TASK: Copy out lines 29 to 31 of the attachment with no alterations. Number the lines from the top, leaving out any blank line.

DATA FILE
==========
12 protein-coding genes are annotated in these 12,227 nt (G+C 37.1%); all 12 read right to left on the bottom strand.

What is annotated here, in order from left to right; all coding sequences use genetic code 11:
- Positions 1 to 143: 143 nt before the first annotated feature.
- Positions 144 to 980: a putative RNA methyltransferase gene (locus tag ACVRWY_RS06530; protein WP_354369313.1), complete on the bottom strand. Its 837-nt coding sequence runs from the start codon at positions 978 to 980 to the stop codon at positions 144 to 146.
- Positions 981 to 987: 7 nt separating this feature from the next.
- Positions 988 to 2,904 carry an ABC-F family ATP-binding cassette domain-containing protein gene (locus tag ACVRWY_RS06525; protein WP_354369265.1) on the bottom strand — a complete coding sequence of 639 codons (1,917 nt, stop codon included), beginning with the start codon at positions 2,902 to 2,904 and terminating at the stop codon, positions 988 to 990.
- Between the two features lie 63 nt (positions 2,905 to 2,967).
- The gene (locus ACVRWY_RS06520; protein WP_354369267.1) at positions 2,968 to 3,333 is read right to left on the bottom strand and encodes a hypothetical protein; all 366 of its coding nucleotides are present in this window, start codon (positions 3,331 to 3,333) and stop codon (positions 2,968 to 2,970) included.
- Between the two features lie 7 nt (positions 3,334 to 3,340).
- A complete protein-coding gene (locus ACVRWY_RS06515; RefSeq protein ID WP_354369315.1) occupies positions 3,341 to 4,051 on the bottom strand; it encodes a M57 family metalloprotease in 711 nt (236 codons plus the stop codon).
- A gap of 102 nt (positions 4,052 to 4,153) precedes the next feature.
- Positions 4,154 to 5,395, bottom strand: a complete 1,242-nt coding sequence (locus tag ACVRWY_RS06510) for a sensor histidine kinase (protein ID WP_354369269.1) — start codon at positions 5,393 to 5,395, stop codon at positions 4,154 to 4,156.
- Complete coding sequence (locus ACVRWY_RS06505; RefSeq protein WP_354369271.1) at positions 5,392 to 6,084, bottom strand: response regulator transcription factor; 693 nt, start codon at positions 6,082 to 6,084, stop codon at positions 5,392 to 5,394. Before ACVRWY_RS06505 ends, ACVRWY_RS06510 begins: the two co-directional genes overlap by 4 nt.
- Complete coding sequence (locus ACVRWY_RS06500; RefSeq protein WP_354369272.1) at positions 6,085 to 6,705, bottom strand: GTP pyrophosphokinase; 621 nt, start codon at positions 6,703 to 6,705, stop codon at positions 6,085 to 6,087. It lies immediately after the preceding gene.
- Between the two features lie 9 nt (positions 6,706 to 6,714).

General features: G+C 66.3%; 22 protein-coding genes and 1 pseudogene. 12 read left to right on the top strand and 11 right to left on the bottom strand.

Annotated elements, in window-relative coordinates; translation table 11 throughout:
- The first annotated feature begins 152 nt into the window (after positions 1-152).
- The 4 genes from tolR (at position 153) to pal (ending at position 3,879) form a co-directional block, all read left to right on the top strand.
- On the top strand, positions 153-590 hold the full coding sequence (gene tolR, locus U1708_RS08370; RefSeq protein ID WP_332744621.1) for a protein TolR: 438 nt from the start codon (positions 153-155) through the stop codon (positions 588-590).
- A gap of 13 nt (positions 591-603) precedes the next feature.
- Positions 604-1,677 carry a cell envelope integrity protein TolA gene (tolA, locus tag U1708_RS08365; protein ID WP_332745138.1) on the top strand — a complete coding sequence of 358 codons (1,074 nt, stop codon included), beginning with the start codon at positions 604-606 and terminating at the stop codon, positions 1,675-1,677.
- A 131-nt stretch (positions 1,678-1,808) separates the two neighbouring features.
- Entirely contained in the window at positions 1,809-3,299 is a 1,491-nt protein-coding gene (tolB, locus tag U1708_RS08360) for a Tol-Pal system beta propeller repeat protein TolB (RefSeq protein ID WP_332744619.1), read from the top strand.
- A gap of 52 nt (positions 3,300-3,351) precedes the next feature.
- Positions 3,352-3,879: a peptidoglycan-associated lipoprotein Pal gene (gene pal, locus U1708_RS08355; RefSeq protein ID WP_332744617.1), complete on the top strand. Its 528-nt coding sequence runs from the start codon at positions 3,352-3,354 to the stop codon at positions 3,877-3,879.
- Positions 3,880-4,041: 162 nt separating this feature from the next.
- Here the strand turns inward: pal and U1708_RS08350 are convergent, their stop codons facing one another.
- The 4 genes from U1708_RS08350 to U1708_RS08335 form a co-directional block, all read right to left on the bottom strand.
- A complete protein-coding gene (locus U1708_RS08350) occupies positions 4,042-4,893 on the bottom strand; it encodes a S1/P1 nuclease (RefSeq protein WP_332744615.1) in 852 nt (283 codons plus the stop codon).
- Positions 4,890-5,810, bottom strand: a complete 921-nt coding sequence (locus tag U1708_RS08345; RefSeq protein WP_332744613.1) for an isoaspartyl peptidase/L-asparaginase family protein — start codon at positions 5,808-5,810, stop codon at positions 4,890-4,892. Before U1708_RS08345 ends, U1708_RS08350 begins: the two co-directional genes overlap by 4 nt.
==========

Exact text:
- The 4 genes from U1708_RS08350 to U1708_RS08335 form a co-directional block, all read right to left on the bottom strand.
- A complete protein-coding gene (locus U1708_RS08350) occupies positions 4,042-4,893 on the bottom strand; it encodes a S1/P1 nuclease (RefSeq protein WP_332744615.1) in 852 nt (283 codons plus the stop codon).
- Positions 4,890-5,810, bottom strand: a complete 921-nt coding sequence (locus tag U1708_RS08345; RefSeq protein WP_332744613.1) for an isoaspartyl peptidase/L-asparaginase family protein — start codon at positions 5,808-5,810, stop codon at positions 4,890-4,892. Before U1708_RS08345 ends, U1708_RS08350 begins: the two co-directional genes overlap by 4 nt.